Every now and then I see people talking about giveaways and how they’re jealous of the “rich” bloggers who can afford to host tons of giveaways, because giveaways lead to more followers. These bloggers feel like they’re at a disadvantage because since they can’t afford to host giveaways, they won’t have as many followers.
Every time I see this, I feel like I need to burst out into an epic song where the moral is: giveaways won’t earn you followers.
What are followers?
Lately the idea of “following a blog” has become the process of clicking a “Follow Me” button. Just clicking the button and seeing the tally go up one. But is that following a blog? No.
Following a blog is checking back regularly to continue reading new posts.
It’s the act of following updates and progress—the act of staying informed. So the key thing here is converting a new visitor into a repeat visitor, meaning they come back again and again.
So how does this relate to giveaways?
Most people who “follow” you for a giveaway just do so for the extra entry, then they leave forever
People who follow you because of an INCENTIVE (like free books) don’t actually care about your content or your posts or your reviews. They care about your free stuff. They want this box of ARCs or this Amazon Gift Card, so they complete all the required actions for the entries, then they leave. Most of those people won’t ever visit your blog again.
These followers aren’t an accurate representation of the people who regularly read your blog
Followers earned from giveaways will earn you some temporary traffic… but that’s all it is: temporary. Here’s an example:
You see the normal page views, then when it hits the yellow zone, you host a giveaway. So your page view numbers go up—maybe even double. But once the giveaway ends, it’s straight back to normal.
Yes your follow numbers will go up, but that’s just the meaningless tally going up. All you’ve done is polluted your legitimate number with fake ones. There are people out there who create bogus email accounts just for giveaways. So when they complete the entry for “Subscribe via email”, they’re just subscribing with their bogus, throwaway email address that they only use for giveaways. Some people even have separate Twitter accounts with no followers just to tweet about the giveaways they enter.
So when you say you have “500 email subscribers”, it doesn’t actually mean you have 500 followers. It means you have 500 people who are subscribed, but maybe only 200 of those actually read the emails they’ve subscribed to. The others just subscribed for the giveaway entry.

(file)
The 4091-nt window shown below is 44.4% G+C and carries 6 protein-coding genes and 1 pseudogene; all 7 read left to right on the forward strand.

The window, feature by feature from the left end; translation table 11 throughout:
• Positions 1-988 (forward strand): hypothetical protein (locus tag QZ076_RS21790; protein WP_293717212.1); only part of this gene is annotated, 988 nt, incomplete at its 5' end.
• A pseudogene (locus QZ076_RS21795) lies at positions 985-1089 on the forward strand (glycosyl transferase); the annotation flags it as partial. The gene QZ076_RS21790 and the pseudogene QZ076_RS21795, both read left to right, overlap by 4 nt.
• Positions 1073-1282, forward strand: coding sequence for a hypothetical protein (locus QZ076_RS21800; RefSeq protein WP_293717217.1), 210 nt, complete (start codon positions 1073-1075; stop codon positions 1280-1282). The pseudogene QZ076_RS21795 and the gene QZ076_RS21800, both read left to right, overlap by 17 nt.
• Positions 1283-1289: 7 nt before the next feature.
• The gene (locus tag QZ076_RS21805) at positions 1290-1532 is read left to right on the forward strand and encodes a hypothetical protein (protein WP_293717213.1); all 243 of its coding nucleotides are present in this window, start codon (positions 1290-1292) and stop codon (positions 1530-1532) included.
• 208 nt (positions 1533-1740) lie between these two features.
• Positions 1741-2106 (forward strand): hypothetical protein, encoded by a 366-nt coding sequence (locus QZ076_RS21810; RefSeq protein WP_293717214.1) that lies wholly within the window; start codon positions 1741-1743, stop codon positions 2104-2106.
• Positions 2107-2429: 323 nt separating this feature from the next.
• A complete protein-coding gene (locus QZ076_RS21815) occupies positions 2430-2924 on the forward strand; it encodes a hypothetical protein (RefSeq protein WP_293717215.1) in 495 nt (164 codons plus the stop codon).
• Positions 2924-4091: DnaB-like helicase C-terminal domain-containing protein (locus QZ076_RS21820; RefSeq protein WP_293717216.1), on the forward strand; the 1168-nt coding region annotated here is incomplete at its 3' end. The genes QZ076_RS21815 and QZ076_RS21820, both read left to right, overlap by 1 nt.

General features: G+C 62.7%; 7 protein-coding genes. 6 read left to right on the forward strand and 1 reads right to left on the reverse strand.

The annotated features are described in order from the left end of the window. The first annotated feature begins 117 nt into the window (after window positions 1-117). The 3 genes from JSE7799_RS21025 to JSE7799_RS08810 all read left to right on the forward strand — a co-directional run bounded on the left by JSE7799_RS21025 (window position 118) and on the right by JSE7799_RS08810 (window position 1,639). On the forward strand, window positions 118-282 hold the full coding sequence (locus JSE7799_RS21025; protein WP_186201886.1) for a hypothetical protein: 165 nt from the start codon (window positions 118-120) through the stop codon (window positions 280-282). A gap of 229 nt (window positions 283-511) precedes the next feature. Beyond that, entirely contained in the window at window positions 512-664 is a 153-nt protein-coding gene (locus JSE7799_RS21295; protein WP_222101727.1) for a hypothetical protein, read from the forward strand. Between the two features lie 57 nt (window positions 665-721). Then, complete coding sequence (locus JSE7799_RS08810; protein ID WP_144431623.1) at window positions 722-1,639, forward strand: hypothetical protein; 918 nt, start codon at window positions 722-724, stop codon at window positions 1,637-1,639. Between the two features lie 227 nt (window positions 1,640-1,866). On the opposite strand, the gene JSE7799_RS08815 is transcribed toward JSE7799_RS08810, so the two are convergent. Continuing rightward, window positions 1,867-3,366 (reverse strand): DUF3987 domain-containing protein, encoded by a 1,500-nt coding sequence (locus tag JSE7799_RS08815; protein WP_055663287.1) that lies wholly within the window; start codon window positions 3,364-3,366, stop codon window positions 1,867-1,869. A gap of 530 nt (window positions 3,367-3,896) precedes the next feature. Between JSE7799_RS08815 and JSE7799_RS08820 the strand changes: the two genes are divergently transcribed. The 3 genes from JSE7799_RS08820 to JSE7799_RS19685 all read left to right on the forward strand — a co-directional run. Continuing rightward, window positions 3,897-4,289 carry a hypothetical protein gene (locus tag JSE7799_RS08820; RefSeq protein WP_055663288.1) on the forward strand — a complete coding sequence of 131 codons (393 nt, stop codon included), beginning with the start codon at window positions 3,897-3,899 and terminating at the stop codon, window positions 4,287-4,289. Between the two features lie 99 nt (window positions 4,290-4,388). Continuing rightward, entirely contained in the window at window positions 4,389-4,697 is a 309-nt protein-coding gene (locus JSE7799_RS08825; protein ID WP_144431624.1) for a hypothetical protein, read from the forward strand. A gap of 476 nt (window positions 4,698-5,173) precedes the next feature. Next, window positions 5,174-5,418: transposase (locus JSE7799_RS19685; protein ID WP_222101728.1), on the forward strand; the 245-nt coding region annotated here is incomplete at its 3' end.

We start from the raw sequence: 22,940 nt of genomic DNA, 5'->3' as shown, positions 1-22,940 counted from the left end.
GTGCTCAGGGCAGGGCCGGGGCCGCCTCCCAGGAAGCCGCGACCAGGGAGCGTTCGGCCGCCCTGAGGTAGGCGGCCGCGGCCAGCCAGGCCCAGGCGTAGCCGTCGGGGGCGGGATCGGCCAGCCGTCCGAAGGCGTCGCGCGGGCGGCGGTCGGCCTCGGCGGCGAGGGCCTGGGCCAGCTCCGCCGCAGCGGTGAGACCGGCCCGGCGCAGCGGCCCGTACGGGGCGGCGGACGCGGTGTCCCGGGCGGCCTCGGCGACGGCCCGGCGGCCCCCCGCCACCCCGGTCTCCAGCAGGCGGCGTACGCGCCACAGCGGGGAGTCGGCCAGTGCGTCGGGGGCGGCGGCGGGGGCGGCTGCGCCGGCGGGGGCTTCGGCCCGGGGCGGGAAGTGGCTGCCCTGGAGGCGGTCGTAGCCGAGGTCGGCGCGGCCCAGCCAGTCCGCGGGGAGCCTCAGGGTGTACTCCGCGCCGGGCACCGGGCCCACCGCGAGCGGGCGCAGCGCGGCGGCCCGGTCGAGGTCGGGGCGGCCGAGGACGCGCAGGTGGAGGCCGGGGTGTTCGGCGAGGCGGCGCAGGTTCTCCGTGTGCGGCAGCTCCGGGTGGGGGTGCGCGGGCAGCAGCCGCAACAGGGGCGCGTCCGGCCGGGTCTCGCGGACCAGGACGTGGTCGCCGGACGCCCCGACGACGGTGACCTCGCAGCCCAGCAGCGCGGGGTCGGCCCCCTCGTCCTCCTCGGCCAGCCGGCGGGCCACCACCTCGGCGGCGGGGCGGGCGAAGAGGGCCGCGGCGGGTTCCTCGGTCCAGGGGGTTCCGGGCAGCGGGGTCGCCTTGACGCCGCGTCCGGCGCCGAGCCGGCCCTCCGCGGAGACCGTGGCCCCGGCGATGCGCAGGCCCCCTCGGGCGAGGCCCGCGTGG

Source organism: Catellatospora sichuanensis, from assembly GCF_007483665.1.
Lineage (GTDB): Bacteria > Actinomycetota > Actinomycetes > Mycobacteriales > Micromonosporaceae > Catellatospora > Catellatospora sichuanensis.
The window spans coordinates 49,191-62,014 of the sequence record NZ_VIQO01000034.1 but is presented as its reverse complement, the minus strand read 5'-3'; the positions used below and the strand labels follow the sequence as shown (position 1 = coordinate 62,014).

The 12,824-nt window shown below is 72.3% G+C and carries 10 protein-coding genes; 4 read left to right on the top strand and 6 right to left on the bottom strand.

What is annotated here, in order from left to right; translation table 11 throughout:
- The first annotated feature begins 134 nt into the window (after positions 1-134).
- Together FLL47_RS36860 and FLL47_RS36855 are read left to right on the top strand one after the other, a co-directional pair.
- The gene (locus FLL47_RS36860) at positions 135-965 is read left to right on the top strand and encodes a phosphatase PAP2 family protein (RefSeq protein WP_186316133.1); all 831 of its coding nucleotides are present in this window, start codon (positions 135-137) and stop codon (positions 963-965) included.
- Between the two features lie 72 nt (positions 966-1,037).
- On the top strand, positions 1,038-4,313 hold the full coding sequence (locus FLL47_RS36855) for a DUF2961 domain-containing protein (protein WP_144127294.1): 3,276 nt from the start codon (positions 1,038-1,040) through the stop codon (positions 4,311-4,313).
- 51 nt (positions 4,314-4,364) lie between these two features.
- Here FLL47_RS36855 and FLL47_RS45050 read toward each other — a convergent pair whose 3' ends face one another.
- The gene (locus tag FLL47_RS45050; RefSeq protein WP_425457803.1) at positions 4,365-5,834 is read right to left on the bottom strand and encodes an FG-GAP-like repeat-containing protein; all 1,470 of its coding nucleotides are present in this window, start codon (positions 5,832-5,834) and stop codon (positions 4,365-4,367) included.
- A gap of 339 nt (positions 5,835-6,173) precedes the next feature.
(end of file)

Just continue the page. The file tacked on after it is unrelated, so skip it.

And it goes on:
Giveaways can help at first, but they’re not a long term boost
Giveaways can be helpful in your first few months of blogging to help get your foot in the door. They will give you exposure and people will become aware of your existence. They help in the exact same way memes do.
But once you become at least somewhat established, the benefits drop off. You no longer need the exposure boost from giveaways, so all you’re left with are the inflated numbers. Now maybe half of your “followers” actually follow you and read your posts, but the other half are from giveaways and will never visit your blog again.
I’m not telling you to NOT host giveaways. I have no problem with the act of giving away books (or other items). I just wish people didn’t connect giveaways to blog success/traffic/followers because that’s not how it works. Being rich won’t make you a more successful blogger. And I don’t know about you, but if I was a “successful blogger” because I hosted giveaways, I wouldn’t really be proud of that. How can I be proud of the fact that people follow my blog in hopes of getting free stuff? (As opposed to because they actually really like what I have to say.)
Who are you more likely to follow:
- Someone who hosts 5 giveaways a week and posts 0 discussions.
- Someone who publishes 5 discussion posts a week and 0 giveaways.
I’m going with option #2. I don’t give a rats ass about giveaways these days. I love and follow blogs for the content. I want interesting and thought-provoking posts. I want posts that will make me want to leave a comment. I want posts that get my wheels turning.
Ask any successful blogger and they’ll tell you the same thing: the best thing you can do for your blog is produce quality content. It’s about the discussions, the reviews, the tips, the tutorials.. it’s NOT about the free stuff. Any blog can give something away for free, but not every blog can come up with unique and interesting posts. That’s why people are more interested in the latter.